The shift to virtual collections also impacts and fragments our view of social status. I don’t mean this concept in a strictly monetary way, but more in a belonging way. Status, that most coveted invisible thing, is really a collection of experiences and things that indicates who a person is and where s/he fits into the world’s social patterns. It is made up of both visible and invisible elements, but the historical trend has always been to study how physical purchases – “conspicuous consumption” – has been a method by which people broadcasted their existing or desired status to the rest of the world. Traditional indicators of social status (such as types of cars, certain clothes, degrees from or attendance at prestigious schools, or trips to the opera) meant most to others who were in or aspired to be in the same social circles. (I, for example, can’t tell a brand name handbag from a knock-off, but I don’t aspire to be trendy, or even carry a handbag if I can possibly help it.) The new virtual conspicuous consumption can be seen in things like buying “gifts” for friends on facebook or collecting “boyfriends” (sometimes up to 150 at $5 each) in various other social networking games – items that don’t exist for any purpose other than to build connections and through that gain status. And considering the history of conspicuous consumption, these new virtual trends make sense in that they mean more to a certain section of the virtual audience than to another. Perhaps fewer things and more experiences means the accrual of “status points” is now more a matter of participating in certain trends, and sharing in them with others, than owning specific material. (Computers have not precipitated the end of the world as we know it, then!)

It’s interesting to me that even as the number of physical things decreases, the amount people spend to be included in various social groups remains steady. It indicates that the value placed on relationships is a constant, regardless of the medium through which they occur. It also indicates that the lack of physical currency has little impact on the worth people place on objects or experiences. So maybe I should get my local coffee man onto that whole PayPass thing.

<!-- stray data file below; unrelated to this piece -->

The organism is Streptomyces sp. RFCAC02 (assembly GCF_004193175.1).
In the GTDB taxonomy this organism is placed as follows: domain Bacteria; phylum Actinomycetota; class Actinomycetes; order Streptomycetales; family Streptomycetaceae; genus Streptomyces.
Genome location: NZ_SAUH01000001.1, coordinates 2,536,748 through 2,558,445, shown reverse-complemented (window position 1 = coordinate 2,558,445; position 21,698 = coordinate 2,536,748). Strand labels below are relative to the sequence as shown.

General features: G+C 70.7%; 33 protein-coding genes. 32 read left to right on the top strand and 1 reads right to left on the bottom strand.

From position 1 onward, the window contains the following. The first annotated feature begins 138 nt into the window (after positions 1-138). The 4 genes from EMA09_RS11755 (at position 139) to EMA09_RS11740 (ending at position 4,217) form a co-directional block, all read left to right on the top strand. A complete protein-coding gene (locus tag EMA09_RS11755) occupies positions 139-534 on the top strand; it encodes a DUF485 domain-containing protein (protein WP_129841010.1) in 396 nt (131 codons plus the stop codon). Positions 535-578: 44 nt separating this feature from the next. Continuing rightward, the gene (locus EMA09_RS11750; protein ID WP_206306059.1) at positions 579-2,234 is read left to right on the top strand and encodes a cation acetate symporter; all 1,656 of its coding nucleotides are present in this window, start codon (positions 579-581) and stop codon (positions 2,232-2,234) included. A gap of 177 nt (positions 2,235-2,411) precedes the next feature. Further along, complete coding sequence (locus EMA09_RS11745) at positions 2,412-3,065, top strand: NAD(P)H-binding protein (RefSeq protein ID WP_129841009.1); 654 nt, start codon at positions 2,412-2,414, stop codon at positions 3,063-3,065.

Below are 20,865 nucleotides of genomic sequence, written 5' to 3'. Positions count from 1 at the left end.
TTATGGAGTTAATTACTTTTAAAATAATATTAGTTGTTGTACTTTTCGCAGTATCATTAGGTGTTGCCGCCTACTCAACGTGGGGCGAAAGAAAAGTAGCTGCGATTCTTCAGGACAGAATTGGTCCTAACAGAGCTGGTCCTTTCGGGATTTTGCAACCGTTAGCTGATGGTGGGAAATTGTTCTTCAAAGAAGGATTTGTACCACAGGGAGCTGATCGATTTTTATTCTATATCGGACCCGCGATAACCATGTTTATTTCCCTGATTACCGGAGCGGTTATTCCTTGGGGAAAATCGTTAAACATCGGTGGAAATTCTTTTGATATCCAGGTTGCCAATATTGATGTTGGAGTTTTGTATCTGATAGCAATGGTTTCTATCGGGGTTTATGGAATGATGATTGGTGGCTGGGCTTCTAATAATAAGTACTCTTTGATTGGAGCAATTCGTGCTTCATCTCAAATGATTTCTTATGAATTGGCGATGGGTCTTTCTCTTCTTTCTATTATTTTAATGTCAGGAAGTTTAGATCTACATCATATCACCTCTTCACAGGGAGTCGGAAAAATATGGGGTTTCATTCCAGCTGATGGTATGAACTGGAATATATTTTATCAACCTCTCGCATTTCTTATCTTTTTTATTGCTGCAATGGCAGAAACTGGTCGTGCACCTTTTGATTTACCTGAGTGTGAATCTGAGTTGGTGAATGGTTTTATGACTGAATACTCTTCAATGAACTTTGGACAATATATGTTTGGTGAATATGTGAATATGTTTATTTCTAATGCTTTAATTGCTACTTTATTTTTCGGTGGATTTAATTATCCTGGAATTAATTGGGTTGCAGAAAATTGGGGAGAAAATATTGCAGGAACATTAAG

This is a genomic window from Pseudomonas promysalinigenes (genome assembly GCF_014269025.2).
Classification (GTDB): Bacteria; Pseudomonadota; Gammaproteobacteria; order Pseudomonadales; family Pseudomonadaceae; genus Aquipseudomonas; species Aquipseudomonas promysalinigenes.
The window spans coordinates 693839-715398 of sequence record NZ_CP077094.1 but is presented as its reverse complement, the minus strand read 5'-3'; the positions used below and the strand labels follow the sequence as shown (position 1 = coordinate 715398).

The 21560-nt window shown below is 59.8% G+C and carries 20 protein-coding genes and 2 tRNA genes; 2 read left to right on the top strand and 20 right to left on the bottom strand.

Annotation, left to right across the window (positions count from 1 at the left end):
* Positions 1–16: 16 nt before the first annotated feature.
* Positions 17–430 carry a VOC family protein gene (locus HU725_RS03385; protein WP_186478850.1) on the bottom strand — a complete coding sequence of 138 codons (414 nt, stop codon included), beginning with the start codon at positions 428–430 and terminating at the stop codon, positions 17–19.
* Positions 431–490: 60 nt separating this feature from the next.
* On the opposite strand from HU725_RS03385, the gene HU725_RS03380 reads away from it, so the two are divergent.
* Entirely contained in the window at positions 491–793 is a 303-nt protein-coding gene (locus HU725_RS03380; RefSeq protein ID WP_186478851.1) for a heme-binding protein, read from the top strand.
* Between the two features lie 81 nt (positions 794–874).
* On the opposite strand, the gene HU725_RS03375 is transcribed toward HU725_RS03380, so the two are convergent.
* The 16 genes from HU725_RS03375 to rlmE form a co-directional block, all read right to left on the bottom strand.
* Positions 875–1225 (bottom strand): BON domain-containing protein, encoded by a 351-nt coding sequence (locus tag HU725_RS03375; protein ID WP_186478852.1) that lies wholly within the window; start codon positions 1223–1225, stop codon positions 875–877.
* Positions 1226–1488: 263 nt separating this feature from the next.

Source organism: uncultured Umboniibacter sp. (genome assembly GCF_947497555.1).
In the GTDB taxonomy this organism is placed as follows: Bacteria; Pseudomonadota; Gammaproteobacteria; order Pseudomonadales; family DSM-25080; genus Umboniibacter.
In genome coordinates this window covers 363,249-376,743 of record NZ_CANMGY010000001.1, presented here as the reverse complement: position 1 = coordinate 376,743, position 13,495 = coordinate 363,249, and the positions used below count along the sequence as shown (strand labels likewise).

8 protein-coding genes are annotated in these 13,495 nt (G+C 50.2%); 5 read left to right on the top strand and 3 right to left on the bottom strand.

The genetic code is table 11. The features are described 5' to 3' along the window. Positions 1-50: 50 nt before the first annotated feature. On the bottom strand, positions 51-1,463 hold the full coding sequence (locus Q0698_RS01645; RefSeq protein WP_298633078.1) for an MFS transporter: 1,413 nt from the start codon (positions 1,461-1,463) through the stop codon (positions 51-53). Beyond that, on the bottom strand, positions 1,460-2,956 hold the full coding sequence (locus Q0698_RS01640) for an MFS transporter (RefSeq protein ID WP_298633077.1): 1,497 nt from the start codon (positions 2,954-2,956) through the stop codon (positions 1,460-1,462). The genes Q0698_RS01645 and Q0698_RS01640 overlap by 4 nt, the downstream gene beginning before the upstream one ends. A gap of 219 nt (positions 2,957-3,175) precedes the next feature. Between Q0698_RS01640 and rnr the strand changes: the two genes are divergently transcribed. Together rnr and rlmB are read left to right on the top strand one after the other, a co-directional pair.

What do you think? Am I overstating the role of experiences over physical things? Would you pay for a virtual gift on facebook? And does all of this sound to you like impending communism?

One Response to The Descent of Money

  1. Jeremy says:

    Well, I’m not sure that the amount of physical things is declining. How could that happen while I’m surrounded by all this stuff?! While I agree with you that virtual “possessions” are becoming more important, physical things are still imbued with value beyond their physical usefulness or their actual cost. For instance, having a new iPod or Blackberry to wave around is a form of displaying your status, as you mention. But I think it goes further than that due to the level of seriousness people place on it. On the other end of the spectrum, a three dollar keffiyah has a lot of cachet with the hipsters.

    I am a bit old fashioned. About 95% of the music I have I actually own on CD. I prefer to have tangible things rather than intangible things. I would never pay a dollar to give someone a facebook gift. The only place I would consider buying more virtual items is in the realm of computer games, with regard to expansion packs and additional content for games I already own.

    In terms of my personal life, I would say that my most prized possessions aren’t things I display ostentatiously, with the primary exception being my car. Other than that I have a nice collection of military medals nobody ever sees, my two winter hats which aren’t exactly big investments, and things like the talit my parents bought me for my Bar Mitzvah. The other thing that comes to mind is my class ring, which symbolizes my very strong pride in graduating from U of T, which falls into your category of value derived from experiences. Otherwise I think I’m still a bricks-and-mortar person. Maybe I’m swimming against the tide =/